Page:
My journey to the cloud

I may have skimmed that subject a few times before, but as I get to the end of the (Microsoft) year, and begin a new one, it feels right to reflect for a while on what got me where I am now.

The short version is : I got enough of cabling, servers, storage and operating systems, and wanted to move to something else, however related. Okay, that is VERY short. Allow me to develop that further.

I started working in IT about 15 years ago. I did my duties in user support, moved to network engineering and implementation. At the same time, I discovered the wonderful world of Microsoft training and certification, and got my first cert around 2003, quickly followed by an MCSE (yes, on Windows 2000!).

I switched back and forth between networking and systems engineering for several customers. I collected some knowledge along the way, mainly about hardware installation, cabling, storage and servers, but also about virtualization, networking, SAN. I continued my cert trip in parallel, maintaining my MCSE up to Windows 2016 and Azure. I also collected a few other certs : ITIL, Redhat RHCE (6 & 7), Vmware VCP & VCAP-DCD, Prince2 etc. I will say more about certification in a later article, keep in touch!

To complete the brush-up, I tried my hand at project management, as well as people management.

Let’s get to the point where it gets interesting. First time I heard about public cloud was at Tech-Ed Europe, probably in 2010. It was mostly limited to SQL server databases with many limitations. It was not really a hit for me. The subject kept reappearing : public cloud, private cloud, elastic computing, you’ve heard the talk.

There were actually two triggers to my “Frederi, meet Cloud” moment.

The first one was rather a long term evolution of my area of interest. After years spent working with the same company, and on the same software, I got to the point where I could understand the business side of my actions and responsibilities for our customers. It was a slow shift to a more end-user/application centric approach. This is where I try to push today : the major focus and metric is the end-user. If this user is not happy about his experience, then we (the whole team behind the software, from IT infrastructure to developers and designers) have failed. This is why I tend to ask the question early in the discussions : how is the application used? By who?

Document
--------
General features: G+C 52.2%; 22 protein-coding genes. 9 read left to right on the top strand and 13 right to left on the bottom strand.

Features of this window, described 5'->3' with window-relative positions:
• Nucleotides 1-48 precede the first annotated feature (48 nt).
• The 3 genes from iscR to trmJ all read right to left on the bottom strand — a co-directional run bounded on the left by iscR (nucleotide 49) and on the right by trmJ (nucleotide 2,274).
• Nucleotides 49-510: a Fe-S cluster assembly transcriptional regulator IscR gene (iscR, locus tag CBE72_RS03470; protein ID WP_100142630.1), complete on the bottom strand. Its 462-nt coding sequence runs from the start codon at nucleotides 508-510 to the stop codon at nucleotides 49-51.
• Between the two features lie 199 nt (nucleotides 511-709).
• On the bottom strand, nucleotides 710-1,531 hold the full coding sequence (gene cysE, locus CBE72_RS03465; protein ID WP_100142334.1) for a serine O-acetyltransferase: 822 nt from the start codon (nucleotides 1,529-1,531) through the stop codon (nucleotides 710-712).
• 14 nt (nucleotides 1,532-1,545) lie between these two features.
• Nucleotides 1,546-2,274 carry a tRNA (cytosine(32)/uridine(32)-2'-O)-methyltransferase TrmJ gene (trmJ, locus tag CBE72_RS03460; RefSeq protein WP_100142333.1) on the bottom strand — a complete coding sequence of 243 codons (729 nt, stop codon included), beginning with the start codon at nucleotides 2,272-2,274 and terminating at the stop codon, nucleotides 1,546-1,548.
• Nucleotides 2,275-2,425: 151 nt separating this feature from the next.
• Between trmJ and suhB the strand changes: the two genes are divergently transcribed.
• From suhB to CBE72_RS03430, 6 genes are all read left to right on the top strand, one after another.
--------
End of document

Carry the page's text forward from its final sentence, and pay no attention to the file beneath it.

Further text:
The second trigger was more of a “a-ha” moment, specifically about public cloud. In a previous job, I was in an outsourcing team, focused on infrastructure. We had a whole Services department, whose job was to design build and deliver custom software. We almost never had a project in common. Until once we had a developer on the phone, and we had the most common conversation  between dev and ops :

Dev : “we have built a php application for that customer, and he wants to know if we can host and operate it, and what the cost would be”

Ops (me) : “OK, tell me your exact need : OS, VM size, which web server, which version, how much disk space, a public IP etc?”

Dev : “I do not know that”

Ops : “in that case, I cannot give you an estimate. We can operate, but we need to know what”

Follows a few days of emails trying to get those details ironed out and try to write a proposal. Two weeks later, we had the same dev on the phone : “Drop it, the customer has already deployed in Azure by himself”.

That is when I realized that we, ops and infra, could not stay on the defense line and ask for what we knew best. We had to ask about the application itself, and we had to get into that “Azure” stuff.

And that’s how I ended up in Azure, and mostly PaaS oriented 😉

Choosing between IaaS, PaaS, SaaS (and something else?)